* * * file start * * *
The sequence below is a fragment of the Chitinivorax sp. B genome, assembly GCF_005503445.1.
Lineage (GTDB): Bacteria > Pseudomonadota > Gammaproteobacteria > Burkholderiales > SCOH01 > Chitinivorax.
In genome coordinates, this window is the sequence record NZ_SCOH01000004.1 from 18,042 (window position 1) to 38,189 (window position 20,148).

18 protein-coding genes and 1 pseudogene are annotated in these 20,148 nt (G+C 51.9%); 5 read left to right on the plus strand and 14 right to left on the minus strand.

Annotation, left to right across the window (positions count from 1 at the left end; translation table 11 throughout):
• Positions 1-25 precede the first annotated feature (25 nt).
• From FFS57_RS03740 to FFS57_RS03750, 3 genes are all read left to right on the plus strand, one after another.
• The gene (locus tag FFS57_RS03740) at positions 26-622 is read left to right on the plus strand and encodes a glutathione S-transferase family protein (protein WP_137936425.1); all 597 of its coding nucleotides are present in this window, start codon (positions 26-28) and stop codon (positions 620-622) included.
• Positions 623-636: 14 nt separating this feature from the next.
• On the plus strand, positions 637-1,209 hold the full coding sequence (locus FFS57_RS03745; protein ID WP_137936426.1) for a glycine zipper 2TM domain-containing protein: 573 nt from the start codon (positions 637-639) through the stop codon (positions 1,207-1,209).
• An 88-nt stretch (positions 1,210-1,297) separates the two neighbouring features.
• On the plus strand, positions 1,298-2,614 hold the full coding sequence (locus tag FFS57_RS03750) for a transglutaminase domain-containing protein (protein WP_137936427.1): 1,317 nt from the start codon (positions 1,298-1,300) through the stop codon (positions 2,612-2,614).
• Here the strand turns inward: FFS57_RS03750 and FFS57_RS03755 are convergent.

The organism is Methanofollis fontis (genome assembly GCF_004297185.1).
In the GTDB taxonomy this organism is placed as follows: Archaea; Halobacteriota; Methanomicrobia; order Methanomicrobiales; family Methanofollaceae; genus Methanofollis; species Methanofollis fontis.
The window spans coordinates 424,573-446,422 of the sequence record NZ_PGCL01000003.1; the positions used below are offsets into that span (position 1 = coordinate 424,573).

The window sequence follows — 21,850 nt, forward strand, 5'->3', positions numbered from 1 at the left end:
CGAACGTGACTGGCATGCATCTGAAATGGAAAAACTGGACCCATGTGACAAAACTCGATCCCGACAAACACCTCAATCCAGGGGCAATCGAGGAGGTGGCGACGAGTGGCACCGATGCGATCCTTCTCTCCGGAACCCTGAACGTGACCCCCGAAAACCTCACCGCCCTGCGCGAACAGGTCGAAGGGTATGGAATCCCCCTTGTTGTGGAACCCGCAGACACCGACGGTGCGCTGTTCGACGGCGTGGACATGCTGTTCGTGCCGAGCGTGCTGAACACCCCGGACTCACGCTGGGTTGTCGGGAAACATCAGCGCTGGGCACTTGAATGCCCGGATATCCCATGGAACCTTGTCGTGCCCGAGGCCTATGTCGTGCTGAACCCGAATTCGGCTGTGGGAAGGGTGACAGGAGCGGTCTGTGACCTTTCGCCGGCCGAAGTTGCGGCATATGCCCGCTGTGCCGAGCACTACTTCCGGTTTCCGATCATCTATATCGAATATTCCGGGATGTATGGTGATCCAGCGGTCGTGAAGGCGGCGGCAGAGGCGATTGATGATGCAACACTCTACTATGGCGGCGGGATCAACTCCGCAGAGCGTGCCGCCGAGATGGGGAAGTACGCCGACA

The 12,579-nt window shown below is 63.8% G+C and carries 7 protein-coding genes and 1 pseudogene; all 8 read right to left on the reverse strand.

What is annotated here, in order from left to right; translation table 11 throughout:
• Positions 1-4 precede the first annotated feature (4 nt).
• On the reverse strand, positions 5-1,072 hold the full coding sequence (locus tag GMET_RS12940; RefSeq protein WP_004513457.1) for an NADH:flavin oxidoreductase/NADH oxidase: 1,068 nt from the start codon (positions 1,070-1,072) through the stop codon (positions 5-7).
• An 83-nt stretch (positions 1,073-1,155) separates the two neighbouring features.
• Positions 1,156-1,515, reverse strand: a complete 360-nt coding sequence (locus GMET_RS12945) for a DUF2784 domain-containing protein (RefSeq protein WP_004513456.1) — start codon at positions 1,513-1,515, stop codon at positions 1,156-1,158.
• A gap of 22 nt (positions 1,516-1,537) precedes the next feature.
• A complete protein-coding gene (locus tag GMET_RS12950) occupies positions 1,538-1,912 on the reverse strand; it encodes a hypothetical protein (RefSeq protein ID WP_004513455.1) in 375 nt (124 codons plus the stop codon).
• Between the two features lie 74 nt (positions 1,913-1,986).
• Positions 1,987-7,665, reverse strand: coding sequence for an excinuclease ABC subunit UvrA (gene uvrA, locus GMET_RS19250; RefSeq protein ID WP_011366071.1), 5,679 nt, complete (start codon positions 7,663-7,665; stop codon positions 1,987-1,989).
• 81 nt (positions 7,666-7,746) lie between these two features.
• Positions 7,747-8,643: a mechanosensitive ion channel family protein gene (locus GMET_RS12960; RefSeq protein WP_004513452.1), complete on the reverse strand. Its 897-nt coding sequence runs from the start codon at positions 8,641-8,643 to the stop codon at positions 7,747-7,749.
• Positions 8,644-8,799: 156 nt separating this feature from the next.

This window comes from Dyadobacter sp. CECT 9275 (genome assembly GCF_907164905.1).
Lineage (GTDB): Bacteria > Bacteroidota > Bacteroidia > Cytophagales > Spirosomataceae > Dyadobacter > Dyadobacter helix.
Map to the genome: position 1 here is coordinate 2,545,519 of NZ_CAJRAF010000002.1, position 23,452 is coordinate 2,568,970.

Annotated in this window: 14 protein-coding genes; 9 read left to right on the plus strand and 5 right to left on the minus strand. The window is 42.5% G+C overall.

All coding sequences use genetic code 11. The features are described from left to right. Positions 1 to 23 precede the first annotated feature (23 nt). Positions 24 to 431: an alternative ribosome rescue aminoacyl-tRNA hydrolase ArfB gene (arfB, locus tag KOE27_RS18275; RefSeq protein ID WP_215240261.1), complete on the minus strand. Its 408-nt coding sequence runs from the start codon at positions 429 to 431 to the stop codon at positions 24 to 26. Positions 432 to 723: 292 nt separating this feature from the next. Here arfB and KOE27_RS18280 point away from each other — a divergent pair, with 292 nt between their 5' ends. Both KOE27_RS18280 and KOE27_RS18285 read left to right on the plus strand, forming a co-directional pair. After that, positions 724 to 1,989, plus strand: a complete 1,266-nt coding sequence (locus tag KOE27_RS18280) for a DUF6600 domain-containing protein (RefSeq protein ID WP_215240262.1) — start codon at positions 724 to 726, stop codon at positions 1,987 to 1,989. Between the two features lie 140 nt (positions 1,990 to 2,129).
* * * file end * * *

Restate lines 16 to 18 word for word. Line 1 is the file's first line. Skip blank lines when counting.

The window spans coordinates 424,573-446,422 of the sequence record NZ_PGCL01000003.1; the positions used below are offsets into that span (position 1 = coordinate 424,573).

The window sequence follows — 21,850 nt, forward strand, 5'->3', positions numbered from 1 at the left end:
CGAACGTGACTGGCATGCATCTGAAATGGAAAAACTGGACCCATGTGACAAAACTCGATCCCGACAAACACCTCAATCCAGGGGCAATCGAGGAGGTGGCGACGAGTGGCACCGATGCGATCCTTCTCTCCGGAACCCTGAACGTGACCCCCGAAAACCTCACCGCCCTGCGCGAACAGGTCGAAGGGTATGGAATCCCCCTTGTTGTGGAACCCGCAGACACCGACGGTGCGCTGTTCGACGGCGTGGACATGCTGTTCGTGCCGAGCGTGCTGAACACCCCGGACTCACGCTGGGTTGTCGGGAAACATCAGCGCTGGGCACTTGAATGCCCGGATATCCCATGGAACCTTGTCGTGCCCGAGGCCTATGTCGTGCTGAACCCGAATTCGGCTGTGGGAAGGGTGACAGGAGCGGTCTGTGACCTTTCGCCGGCCGAAGTTGCGGCATATGCCCGCTGTGCCGAGCACTACTTCCGGTTTCCGATCATCTATATCGAATATTCCGGGATGTATGGTGATCCAGCGGTCGTGAAGGCGGCGGCAGAGGCGATTGATGATGCAACACTCTACTATGGCGGCGGGATCAACTCCGCAGAGCGTGCCGCCGAGATGGGGAAGTACGCCGACA